Searching for purpose: mathematics and teaching.

When I entered the field of mathematics education, it was first through mathematics. I happened upon mathematics in somewhat of a magical way. That magic can best be described by enjoyment and a sense of accomplishment and empowerment. I was good at it, and competed with others (mainly those of the opposite sex). I continued enjoying and excelling, seeing the connections to art and music and engineering, and architecture more saliently as I continued to study. My motivations to continue studying mathematics were firmly rooted in the desire to be challenged. Mathematics, it’s complexity, beauty, structure, and utility is challenging, yet reachable by those who are interested. I continued my studies of mathematics, not initially seeing the need to study the education of mathematics. If I worked hard, studied hard, collaborated with others, talked openly with my professors, read my books, took notes, and persisted, I could accomplish it. In education, I did not initially understand why it was a discipline to be studied.

I can teach mathematics if I know mathematics.

Maybe this is an impression or belief that I surmised based on my experiences as a student of mathematicians for so many years. When I taught mathematics for the first time, two classes of summer school geometry, I approached it the way I knew best.

I taught mathematics the way I was taught mathematics.

These students should be able to learn and master the art, beauty, and complexity of high school geometry the same way that I did. This was a fallacy. While teaching, I was also searching for ways to continue my education. I was fortunate to be offered a position as a research assistant at Western Michigan University. As my primary mentor, I learned from a lifetime achievement award winner, Dr. Christian Hirsch. He taught me about curriculum development, careful reading and writing, patience, and humility. He trusted me, gave me room to grown and learn, and together with his colleagues, provided opportunities that were aimed at building the capacity of researchers and scholars of curriculum. Along this journey of becoming a scholar, I continued to study mathematics. I learned to question my professors, to think actively during lecture, to read, and re-read, and write, and re-write, to persist, and to ask for help. I learned about friendship, family, and love. I learned to prove. I learned about different structures in a variety of branches of mathematics including algebra, topology, graph theory, geometry, and real analysis (advanced calculus).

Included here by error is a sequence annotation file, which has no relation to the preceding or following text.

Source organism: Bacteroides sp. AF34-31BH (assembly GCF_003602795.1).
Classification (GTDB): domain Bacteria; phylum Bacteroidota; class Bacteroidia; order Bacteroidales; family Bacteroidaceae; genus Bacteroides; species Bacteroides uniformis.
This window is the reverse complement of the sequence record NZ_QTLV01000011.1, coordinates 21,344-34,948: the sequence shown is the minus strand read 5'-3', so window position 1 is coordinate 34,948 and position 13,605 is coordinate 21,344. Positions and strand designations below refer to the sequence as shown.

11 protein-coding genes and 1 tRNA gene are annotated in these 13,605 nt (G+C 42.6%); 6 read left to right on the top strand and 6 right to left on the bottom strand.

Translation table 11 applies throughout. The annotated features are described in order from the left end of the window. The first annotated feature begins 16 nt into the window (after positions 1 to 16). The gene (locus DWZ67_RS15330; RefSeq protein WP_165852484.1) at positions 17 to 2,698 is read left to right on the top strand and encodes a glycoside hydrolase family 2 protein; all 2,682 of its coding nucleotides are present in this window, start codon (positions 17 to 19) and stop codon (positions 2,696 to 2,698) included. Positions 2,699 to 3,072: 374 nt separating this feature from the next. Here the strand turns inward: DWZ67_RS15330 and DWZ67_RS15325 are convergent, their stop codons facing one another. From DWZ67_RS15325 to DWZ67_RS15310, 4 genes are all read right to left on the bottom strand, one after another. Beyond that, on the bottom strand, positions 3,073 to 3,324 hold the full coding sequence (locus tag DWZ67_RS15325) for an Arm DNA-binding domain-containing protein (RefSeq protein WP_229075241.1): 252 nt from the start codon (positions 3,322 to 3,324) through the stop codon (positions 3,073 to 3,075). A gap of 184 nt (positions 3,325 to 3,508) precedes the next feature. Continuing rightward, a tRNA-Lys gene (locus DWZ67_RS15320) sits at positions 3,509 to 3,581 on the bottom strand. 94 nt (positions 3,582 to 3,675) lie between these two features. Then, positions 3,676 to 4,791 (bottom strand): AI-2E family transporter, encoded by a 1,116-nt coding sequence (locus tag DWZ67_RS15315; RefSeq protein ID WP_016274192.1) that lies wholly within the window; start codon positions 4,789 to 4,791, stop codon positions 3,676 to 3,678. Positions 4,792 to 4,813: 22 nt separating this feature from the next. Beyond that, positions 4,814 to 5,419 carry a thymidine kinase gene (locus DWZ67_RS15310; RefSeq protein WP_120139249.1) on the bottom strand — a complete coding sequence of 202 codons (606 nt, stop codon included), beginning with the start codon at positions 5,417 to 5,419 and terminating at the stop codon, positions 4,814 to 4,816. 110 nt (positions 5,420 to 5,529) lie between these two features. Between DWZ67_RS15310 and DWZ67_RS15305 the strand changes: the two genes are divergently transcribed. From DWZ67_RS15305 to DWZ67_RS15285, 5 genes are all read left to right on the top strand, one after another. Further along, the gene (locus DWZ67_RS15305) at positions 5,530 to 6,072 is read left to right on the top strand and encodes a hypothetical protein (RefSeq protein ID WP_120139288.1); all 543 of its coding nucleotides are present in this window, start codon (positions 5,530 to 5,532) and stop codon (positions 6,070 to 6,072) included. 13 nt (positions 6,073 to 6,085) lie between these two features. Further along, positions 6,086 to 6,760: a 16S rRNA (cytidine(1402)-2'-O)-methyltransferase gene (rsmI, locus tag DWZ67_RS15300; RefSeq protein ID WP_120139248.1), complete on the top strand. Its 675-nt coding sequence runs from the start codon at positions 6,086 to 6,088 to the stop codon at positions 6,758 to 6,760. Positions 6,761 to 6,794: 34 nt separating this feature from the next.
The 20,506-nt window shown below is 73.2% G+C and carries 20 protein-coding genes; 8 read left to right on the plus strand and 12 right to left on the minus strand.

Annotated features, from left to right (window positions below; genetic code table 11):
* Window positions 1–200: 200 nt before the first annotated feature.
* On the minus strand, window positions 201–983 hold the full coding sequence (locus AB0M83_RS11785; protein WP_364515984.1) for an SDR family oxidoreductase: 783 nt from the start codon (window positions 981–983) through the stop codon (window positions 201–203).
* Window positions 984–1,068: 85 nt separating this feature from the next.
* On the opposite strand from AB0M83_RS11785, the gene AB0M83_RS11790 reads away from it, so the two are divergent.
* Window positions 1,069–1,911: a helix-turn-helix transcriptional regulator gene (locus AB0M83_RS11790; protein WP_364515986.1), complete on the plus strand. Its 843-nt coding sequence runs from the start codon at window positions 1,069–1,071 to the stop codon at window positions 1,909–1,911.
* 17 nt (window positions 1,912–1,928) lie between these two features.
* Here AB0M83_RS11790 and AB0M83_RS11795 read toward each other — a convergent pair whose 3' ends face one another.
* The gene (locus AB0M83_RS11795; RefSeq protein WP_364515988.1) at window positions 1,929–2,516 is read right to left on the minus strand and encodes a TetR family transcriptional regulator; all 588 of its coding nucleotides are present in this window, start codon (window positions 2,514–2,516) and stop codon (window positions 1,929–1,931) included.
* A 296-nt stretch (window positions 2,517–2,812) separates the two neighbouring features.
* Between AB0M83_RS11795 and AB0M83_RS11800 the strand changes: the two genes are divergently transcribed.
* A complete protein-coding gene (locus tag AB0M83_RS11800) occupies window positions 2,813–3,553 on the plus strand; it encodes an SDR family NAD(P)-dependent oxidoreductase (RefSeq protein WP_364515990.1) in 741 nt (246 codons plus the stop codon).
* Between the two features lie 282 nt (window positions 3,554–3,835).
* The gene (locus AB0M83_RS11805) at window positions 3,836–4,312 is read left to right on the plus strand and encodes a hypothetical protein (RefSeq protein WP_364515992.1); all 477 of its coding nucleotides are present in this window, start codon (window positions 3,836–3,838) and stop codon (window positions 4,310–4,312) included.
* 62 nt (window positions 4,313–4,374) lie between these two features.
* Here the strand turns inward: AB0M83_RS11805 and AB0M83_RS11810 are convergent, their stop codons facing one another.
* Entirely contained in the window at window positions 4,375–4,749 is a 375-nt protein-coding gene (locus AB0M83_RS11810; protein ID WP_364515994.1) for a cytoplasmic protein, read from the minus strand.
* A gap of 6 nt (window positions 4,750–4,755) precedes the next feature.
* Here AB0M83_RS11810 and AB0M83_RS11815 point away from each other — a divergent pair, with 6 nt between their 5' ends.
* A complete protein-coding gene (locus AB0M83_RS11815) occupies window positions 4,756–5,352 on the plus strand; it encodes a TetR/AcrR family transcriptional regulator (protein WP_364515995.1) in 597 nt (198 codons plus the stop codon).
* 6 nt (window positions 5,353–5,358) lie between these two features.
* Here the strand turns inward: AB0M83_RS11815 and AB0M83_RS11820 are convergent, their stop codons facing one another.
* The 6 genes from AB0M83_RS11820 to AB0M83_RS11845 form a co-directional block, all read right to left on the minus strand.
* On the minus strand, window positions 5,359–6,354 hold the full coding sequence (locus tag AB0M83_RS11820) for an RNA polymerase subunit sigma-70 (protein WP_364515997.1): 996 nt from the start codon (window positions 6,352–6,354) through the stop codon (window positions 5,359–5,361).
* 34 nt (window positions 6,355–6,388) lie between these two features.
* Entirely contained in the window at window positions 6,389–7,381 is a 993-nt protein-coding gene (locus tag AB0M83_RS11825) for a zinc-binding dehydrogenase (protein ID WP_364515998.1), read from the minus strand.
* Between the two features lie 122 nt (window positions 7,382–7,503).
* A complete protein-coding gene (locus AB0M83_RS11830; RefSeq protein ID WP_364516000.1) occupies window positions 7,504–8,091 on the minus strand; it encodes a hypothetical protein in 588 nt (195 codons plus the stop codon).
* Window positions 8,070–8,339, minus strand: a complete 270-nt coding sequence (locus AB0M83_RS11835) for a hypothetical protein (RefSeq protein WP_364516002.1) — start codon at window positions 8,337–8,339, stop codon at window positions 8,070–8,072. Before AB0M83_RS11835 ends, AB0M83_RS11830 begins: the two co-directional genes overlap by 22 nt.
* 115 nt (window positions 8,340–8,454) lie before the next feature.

I love being a learner and consider life-long learning to be an important part of my identity.

Beyond my studies in mathematics and my work as a research assistant, I learned about education. I was not ~the same~ as other mathematics educators who had years and years of teaching experience in the classroom. I had a summer of teaching experience, and several semesters of shared teaching experience at a local school in which I was invited to teach some algebra and geometry classes as my schedule allowed it.

The fire in my belly was not sparked by teaching, but rather by the pursuit of knowledge. 

Something did change in me, though. And it is important to note here, in contrast to the statements made above about teaching. I was fortunate to be a student of Jon D. Davis. He taught me about the beauty of creating a classroom environment that was sensitive to the ebbs and flows of student reasoning, yet with a clear, directed purpose. He crafted this balance in such a masterful way, and I worked to adopt that teaching philosophy in my own practice as a teacher educator.

Teaching mathematics is a craft and art form.

The practice of teaching mathematics weaves together innovative thinking that is informed by research and theory on student learning, curriculum and curricular resources, mathematical reasoning, habits of mind (e.g., pattern searching; cf. Cuoco, Goldenberg, & Mark, 1996), and technology. My goal as a teacher is to provide opportunities that challenge yet support students as they grow in their own quests, and to negotiate productive social and sociomathematical norms (cf. Cobb & Yackel, 1996) within the classroom community. For example, for a lesson on compound interest, I create a sequence of tasks that are set of to engage the community of learners, giving them access at multiple entry points with multiple possible solutions. With students sitting next to one another at tables or desks, I ask them to interact with each other as they work on a problem set. A student might ask me “Did I do this correctly?” Before I assert mathematical authority to answer that question, I might ask “Can you explain to your neighbor why it makes sense?” The authority to judge “correctness” is shared among community members; a mathematical explanation is judged by the persuasiveness of the argument.